Heading into 2018, Ledyard budget woes and potential supplemental tax loom
Ledyard — As the year comes to a close, it's increasingly clear the town's fiscal challenges will continue into the new year, and likely even the next.
Staring down a more than $1.5 million budget deficit brought on by cuts in state aid, and with the possibility of additional cuts on the way, the Town Council and Board of Education finance committees will host two more joint public meetings in January to discuss the town's options moving forward, including the increasing likelihood the town will need to send residents a supplemental tax bill. The first of these meetings will be Wednesday, Jan. 3.
"We got as much as we could, but now we're trying to determine if we need to do a supplemental tax," Mayor Fred Allyn III said. "We're still advocating and doing everything we can to avoid a supplemental, but I'm not supremely confident we're going to be able to do that."
After seeing more than $1.5 million cut in state aid, Ledyard scrambled to make up the deficit through a combination of furlough days and cost reductions both from the Board of Education and general town government. All in all, the school district managed to find more than $750,000 in savings, but savings found on the town government side were eaten in large part by an IRS ruling that affected the payout of the town's pension plan.
This left the town still staring down about a $750,000 deficit with little wiggle room after already tightly trimming its budget. And there is no guarantee that additional cuts in state aid aren't forthcoming.
The fear of additional cuts also is a driving factor in why local officials will not make a definitive decision on a supplemental tax bill and its rate until Feb. 1, which would be the deadline for setting a rate. However, this has not stopped the Town Council from working through the numbers of what the anticipated supplemental tax bill would look like.
With a significant gap to fill, town officials have worked the numbers for what a 1, 1.25 and 1.5 mill supplemental rate would look like for residents, said Bill Saums, chairman of the Town Council Finance Committee. The supplemental payment would occur once and, according to the committee's research, at a 1 mill supplemental rate, residents would be looking at about a $67 to $350 payment, depending on the assessed value of the house.
Although avoiding a supplemental tax bill is clearly preferred among officials, the harsh reality is that the town appears to have few alternative options.
"The cuts we are going to have to make at this point are going to be painful," Allyn said. "A town like this that operates lean and efficient, everything that happens comes at a cost and the residents will feel it."
Saums expressed a similar sentiment, saying that alternatives, such as dipping into the fund balance or using some of the extra money the town has set aside for health care, would only put the town at risk going into next year. And aside from that, other options to reduce costs are rather severe.
"Sure, we could cut more but when we cut, there will be deep cuts to services and the same is true of the Board of Education," Saums said. "We'll have overcrowded classrooms and it means drastic cuts in services on the town side."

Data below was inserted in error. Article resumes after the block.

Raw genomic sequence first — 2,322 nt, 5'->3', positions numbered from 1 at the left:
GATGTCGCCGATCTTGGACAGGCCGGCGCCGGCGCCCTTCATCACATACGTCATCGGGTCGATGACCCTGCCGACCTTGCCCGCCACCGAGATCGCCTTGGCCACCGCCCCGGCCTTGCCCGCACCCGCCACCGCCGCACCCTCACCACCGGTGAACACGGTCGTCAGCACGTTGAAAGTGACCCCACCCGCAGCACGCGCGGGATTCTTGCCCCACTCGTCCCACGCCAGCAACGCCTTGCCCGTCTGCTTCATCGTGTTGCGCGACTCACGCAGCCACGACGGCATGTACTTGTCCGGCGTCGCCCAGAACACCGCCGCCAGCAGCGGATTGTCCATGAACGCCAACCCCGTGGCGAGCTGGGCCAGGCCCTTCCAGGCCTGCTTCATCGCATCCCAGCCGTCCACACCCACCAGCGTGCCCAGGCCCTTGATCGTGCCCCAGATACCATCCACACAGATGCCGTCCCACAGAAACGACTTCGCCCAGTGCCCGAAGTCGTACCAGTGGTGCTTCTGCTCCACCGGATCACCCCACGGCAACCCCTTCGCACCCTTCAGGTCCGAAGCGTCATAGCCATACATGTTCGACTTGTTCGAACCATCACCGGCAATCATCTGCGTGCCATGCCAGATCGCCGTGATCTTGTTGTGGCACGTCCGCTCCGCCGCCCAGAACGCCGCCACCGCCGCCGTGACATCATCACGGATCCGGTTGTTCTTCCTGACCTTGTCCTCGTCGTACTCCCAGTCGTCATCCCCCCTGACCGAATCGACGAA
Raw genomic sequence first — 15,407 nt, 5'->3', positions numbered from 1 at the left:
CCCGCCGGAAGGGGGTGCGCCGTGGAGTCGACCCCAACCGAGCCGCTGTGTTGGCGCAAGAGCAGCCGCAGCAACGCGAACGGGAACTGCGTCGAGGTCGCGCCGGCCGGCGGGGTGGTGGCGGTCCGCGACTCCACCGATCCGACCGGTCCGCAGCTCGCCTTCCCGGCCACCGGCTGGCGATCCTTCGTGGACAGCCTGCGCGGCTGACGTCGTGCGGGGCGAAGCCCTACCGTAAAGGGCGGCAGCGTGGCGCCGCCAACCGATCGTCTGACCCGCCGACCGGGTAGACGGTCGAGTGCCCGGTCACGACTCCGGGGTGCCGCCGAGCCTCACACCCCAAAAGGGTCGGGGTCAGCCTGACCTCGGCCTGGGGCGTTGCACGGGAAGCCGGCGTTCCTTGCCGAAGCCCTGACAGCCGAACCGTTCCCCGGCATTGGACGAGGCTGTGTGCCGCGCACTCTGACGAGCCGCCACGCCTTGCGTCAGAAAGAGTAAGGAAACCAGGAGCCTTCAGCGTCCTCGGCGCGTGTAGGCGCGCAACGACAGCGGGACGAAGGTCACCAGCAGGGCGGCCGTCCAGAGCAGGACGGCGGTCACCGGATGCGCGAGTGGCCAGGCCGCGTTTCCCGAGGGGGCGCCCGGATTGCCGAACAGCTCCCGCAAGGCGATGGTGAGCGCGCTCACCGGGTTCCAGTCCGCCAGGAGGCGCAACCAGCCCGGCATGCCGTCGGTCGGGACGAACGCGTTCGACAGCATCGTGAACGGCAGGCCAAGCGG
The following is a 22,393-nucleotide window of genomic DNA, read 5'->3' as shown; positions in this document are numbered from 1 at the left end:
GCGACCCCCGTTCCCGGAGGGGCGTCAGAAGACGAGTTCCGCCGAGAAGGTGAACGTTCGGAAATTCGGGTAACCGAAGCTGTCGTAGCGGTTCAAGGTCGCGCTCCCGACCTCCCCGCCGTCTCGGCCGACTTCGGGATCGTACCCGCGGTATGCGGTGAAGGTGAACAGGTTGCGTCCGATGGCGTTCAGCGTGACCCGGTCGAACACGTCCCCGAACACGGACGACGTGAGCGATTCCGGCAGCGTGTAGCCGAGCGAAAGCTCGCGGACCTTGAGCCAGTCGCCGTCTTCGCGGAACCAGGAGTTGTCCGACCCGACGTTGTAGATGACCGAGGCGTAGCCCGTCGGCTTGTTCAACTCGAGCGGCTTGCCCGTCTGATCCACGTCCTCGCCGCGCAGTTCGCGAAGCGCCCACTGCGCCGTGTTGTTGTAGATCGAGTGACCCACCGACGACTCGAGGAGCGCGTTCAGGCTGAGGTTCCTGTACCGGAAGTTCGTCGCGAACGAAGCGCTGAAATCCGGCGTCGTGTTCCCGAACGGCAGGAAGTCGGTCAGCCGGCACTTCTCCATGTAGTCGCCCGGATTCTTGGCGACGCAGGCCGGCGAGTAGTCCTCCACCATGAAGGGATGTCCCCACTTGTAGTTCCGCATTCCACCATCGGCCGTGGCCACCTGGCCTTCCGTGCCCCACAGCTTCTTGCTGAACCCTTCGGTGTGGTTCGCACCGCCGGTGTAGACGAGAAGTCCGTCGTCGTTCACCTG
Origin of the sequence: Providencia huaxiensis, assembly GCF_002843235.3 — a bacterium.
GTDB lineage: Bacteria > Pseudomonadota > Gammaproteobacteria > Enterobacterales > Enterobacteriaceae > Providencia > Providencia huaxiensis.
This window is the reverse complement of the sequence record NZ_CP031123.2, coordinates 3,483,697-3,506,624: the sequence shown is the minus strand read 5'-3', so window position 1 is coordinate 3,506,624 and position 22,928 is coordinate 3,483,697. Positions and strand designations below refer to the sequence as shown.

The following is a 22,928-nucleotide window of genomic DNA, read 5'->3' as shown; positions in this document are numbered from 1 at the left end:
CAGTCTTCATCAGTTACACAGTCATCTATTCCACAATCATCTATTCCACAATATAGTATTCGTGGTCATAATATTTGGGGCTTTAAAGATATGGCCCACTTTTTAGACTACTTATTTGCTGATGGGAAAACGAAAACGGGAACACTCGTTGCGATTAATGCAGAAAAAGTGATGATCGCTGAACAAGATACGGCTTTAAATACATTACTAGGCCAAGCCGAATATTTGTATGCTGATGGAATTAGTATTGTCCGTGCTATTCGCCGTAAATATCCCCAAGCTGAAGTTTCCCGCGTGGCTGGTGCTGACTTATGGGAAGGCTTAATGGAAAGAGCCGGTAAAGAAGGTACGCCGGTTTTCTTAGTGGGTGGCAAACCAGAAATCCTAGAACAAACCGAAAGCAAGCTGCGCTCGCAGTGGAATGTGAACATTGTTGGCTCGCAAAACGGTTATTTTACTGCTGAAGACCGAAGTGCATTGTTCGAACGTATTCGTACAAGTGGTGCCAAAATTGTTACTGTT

Compounding Ledyard's fiscal challenge is the harsh reality that the reductions in state aid are unlikely to be isolated to just this year, thus the cuts the town is making now are going to carry into next fiscal year, as well.
"What scares me most is that next fiscal year could be even worse with the state," Allyn said, adding that the problem was many years in the making and could take equally long to get out of.
Both the town and the Board of Education still are exploring their other cost-reduction options, which will be the focus of next week's meeting, and the town is planning to send a delegation to plead the town's case to the governor.
But the joint meeting is not the only way residents can get involved and help address the current fiscal problems.
"We've had what I consider to be an unfair distribution of revenue cuts against Ledyard's favor," Saums said. "We've been as frugal as we could without harming education and reducing services ... we've also been very frugal with our capital investments. We have some money on hand and it appears that hurts us."
Saums said that it seems there was a perception that because Ledyard had low levels of debt and some cash stowed away for any maintenance needs, somehow the town was more equipped to handle the "brunt of the burden," similar to other towns that weren't struggling municipalities.
That's why Saums encourages residents to write to the governor and their legislators to let them know how the cuts are impacting the people of Ledyard.
Aside from voicing concerns, both Saums and Allyn said the single biggest thing residents can do to lighten the burden is recycle.
"As small as it seems, recycling more and throwing out less is a big deal," Allyn said. "We get paid per ton for recycling and we pay per ton for garbage. That's a big deal."
In fact, Saums said that changing the town's garbage habit could be the single largest savings on the town side — especially if the town switched to a pay-per-throw system.
Beyond those things, though, the next best thing may just be for residents to be understanding.
"The only other thing that could be helpful is understanding the situation we are in and learning to live within the confines of what we might see as the new norm," Allyn said. "That might come in the form of library hours and days that are adjusted, or school sports programs that may or may not exist."
"It is tough, but you kind of have to measure up the needs versus wants, and we've got to do that," he said.
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